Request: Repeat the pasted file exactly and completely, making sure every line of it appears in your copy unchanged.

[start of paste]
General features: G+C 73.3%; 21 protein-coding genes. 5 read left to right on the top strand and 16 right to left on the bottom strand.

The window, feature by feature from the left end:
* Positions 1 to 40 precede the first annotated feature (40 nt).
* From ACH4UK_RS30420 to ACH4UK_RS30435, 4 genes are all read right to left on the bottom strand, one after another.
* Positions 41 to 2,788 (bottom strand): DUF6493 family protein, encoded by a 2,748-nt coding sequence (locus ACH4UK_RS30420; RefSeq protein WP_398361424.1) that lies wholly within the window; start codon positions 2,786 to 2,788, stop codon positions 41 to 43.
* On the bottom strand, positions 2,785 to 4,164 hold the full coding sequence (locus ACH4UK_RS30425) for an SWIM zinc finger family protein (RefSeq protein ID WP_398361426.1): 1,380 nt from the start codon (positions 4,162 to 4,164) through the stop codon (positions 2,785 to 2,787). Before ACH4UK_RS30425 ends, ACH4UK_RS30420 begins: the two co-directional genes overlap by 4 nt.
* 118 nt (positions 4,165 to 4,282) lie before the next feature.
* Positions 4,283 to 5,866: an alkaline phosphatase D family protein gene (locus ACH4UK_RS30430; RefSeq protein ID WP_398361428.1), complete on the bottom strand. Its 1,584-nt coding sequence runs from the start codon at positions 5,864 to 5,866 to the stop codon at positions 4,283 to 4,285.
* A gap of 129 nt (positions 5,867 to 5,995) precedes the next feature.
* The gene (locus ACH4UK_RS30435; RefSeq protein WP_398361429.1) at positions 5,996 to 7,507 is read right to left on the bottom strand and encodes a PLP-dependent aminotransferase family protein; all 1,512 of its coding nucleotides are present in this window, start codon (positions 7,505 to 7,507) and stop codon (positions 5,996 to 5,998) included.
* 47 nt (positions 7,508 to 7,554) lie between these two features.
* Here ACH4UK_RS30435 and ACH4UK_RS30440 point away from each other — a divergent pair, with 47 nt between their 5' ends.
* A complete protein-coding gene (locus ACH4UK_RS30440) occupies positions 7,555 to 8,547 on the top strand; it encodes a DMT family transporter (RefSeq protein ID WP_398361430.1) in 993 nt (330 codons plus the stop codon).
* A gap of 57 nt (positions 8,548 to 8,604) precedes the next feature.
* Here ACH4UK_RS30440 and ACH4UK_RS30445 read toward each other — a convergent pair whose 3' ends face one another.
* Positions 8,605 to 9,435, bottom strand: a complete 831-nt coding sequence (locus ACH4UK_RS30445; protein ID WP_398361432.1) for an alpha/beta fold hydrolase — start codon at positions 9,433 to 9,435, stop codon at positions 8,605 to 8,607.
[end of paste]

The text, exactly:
General features: G+C 73.3%; 21 protein-coding genes. 5 read left to right on the top strand and 16 right to left on the bottom strand.

The window, feature by feature from the left end:
* Positions 1 to 40 precede the first annotated feature (40 nt).
* From ACH4UK_RS30420 to ACH4UK_RS30435, 4 genes are all read right to left on the bottom strand, one after another.
* Positions 41 to 2,788 (bottom strand): DUF6493 family protein, encoded by a 2,748-nt coding sequence (locus ACH4UK_RS30420; RefSeq protein WP_398361424.1) that lies wholly within the window; start codon positions 2,786 to 2,788, stop codon positions 41 to 43.
* On the bottom strand, positions 2,785 to 4,164 hold the full coding sequence (locus ACH4UK_RS30425) for an SWIM zinc finger family protein (RefSeq protein ID WP_398361426.1): 1,380 nt from the start codon (positions 4,162 to 4,164) through the stop codon (positions 2,785 to 2,787). Before ACH4UK_RS30425 ends, ACH4UK_RS30420 begins: the two co-directional genes overlap by 4 nt.
* 118 nt (positions 4,165 to 4,282) lie before the next feature.
* Positions 4,283 to 5,866: an alkaline phosphatase D family protein gene (locus ACH4UK_RS30430; RefSeq protein ID WP_398361428.1), complete on the bottom strand. Its 1,584-nt coding sequence runs from the start codon at positions 5,864 to 5,866 to the stop codon at positions 4,283 to 4,285.
* A gap of 129 nt (positions 5,867 to 5,995) precedes the next feature.
* The gene (locus ACH4UK_RS30435; RefSeq protein WP_398361429.1) at positions 5,996 to 7,507 is read right to left on the bottom strand and encodes a PLP-dependent aminotransferase family protein; all 1,512 of its coding nucleotides are present in this window, start codon (positions 7,505 to 7,507) and stop codon (positions 5,996 to 5,998) included.
* 47 nt (positions 7,508 to 7,554) lie between these two features.
* Here ACH4UK_RS30435 and ACH4UK_RS30440 point away from each other — a divergent pair, with 47 nt between their 5' ends.
* A complete protein-coding gene (locus ACH4UK_RS30440) occupies positions 7,555 to 8,547 on the top strand; it encodes a DMT family transporter (RefSeq protein ID WP_398361430.1) in 993 nt (330 codons plus the stop codon).
* A gap of 57 nt (positions 8,548 to 8,604) precedes the next feature.
* Here ACH4UK_RS30440 and ACH4UK_RS30445 read toward each other — a convergent pair whose 3' ends face one another.
* Positions 8,605 to 9,435, bottom strand: a complete 831-nt coding sequence (locus ACH4UK_RS30445; protein ID WP_398361432.1) for an alpha/beta fold hydrolase — start codon at positions 9,433 to 9,435, stop codon at positions 8,605 to 8,607.